Phonetic Pronunciation Standard Arabic: FEED-dah; Spoken Arabic: FEEZ-zah
The name comes directly from the Arabic word فِضَّة (fiddah), meaning “silver”, it is sometimes transliterated as Fizzah.
Another form is Fizziyahفِضِّيَّة, which means “silvery.” Also transliterated as Fiddiyah.
Fizzi فِضِّي is a unisex variation.
It is the same word in Maltese, but spelled Fidda. It is not used as a given-name in Malta, but may hypothetically make a nice Maltese female name since it is already used as a legitimate Arabic female name in other parts of the world.
The name comes directly from the Welsh word for the linnet or finch bird.
The name came first into use in Wales in the 1880s. It is sometimes listed as a unisex names on other sites, but I have not come across any records of this being used on males in my own research. It was likely a name that came into use when Welsh revivalism became popular in the late 1800s, however, its use could have hypothetically been used in Medieval or pre-Christian Wales, I just cannot locate records indicating such.
Nectar is the English form of the Greek NektariosΝεκτάριος, which is derived from νέκταρ (nektar), meaning “nectar, the drink of the gods. Nectar is not a name that has ever been in common use in the English-speaking world, but since it is the name of several Eastern and Western Christian saints, the proper English male translation of the name would be Nectar; or it would have appeared thus in the calendar.
It was borne by St. Nectaire of Auvergne, a 4th-century Christian missionary to the Gauls in what is now the Massif Central region of France. According to Gregory of Tours, he was sent by Pope Fabian, along with his brothers, where he transformed a temple that was dedicated to Apollo on Mont Cornadore into a cathedral that still stands, and was subsequently beheaded by the local Gaulic chieftain. The commune of Saint-Nectaire in the Puy-de-Dôme department of France gets its name from him, as does the cheese of the same name; or the latter technically comes from the Marshal of Senneterre, which is a linguistic corruption of Saint-Nectaire.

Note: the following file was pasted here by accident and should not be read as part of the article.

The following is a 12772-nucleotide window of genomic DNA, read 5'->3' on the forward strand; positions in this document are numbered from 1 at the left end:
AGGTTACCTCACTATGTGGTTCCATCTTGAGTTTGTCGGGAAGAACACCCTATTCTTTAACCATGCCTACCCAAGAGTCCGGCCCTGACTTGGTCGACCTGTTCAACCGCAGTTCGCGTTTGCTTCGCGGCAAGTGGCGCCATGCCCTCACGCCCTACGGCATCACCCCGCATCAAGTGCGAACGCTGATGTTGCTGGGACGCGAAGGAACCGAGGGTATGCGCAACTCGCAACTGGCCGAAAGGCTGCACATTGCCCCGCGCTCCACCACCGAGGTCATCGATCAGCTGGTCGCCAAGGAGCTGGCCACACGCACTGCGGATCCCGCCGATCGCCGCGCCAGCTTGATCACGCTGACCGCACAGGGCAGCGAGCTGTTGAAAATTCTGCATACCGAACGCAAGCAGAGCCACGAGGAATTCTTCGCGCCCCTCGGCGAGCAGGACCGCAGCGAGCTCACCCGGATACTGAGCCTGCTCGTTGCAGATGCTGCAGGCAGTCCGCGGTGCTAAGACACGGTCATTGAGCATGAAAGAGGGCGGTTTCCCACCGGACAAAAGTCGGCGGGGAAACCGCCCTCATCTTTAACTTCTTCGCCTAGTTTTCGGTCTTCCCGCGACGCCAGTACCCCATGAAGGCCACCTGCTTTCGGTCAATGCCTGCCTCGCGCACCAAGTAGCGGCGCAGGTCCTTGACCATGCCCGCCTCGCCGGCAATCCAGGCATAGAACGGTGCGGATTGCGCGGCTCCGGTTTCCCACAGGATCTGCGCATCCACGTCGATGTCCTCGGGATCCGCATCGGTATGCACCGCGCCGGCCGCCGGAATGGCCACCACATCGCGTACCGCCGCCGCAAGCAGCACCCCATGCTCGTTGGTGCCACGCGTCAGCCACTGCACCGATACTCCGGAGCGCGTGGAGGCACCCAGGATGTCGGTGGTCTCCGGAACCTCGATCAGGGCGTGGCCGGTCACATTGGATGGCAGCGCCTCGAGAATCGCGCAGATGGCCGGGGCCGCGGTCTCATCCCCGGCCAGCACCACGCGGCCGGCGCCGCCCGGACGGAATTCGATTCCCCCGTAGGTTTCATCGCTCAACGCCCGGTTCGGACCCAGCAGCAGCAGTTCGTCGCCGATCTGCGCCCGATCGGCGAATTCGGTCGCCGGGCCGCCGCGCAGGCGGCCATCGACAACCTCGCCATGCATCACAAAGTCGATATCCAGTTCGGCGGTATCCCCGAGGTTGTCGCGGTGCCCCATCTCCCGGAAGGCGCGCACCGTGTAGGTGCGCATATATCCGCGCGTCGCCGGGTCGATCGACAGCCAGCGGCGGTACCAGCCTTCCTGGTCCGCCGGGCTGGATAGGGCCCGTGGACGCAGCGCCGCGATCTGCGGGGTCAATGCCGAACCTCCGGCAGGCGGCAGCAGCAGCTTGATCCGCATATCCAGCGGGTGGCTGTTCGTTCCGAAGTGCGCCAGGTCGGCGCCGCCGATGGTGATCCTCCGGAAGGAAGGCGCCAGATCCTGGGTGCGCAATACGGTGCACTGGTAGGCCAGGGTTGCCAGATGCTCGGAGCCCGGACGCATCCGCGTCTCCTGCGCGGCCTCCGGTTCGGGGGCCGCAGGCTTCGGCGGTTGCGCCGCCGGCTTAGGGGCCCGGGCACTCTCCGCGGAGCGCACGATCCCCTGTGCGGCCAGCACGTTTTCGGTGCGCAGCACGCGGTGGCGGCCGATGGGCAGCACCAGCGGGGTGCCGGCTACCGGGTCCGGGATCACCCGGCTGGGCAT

The name is derived from the Sanskrit निष्क (niska), which essentially means “gold coin,” “gold vessel” or “a gold pendant.” It can refer to a unit of measurement, which is the weight of gold equal to 18 or 15 Suvarṇas or karsa. It is defined in the 15th-century Yogasārasaṅgraha by Vasudeva, a compendium of Ayurverdic medicine and pharmacology.
The name is composed of the Arabic words, nur نُور (light), ul-Ain عَين (the eye; spring, fountain), hence it could also take on the meaning of “light of the spring or fountain.”
Noorulain or Noor-ul-Ain is a common name among Indian Muslims and Pakistanis, though it is not necessarily a name with strong religious connotations in the Arabic-speaking world itself.
It is the name of the female protagonist in a popular Pakistani romantic drama series of the same name (2018).
The Noor-ul-Ain is the name of one of the largest pink diamonds in the world and the tiara it is mounted in, which was made for Empress Farah Pahlavi’s wedding in 1958.
Its Maghrebi forms are Noorelein, Noureleine, Noraleine, Nureleine & Nurelène which are sometime mistranslated by onomasticians as modern French or Flemish combinations of Nora & Madeleine, which may be the case in some instances.
Other transliterations include: Noor Alain,Nur Alain, Noor-ul-Ain, Nur-ul-Ain,Noraline, Noralin, Noralyn, Nour Elain, Nurelein, Nuraline, Nurelen, Nurelayne & Nuralyn.
Gniewomir (male) is composed of the Polish words gniew (anger wrath) and mir (peace). Polish linguist, Witold Taszycki claimed that this is one of the oldest Polish names. Gniewomira is its feminine form.
Other masculine forms include Gniewomar, Gniewomier, Gniewomierz, Gniemir and the reverse form of Mirogniew & Mirogniewa (female).
It’s nameday is February 8th.
Diminutive forms are Gniewko & Gniewosz for males & Gniewka for females.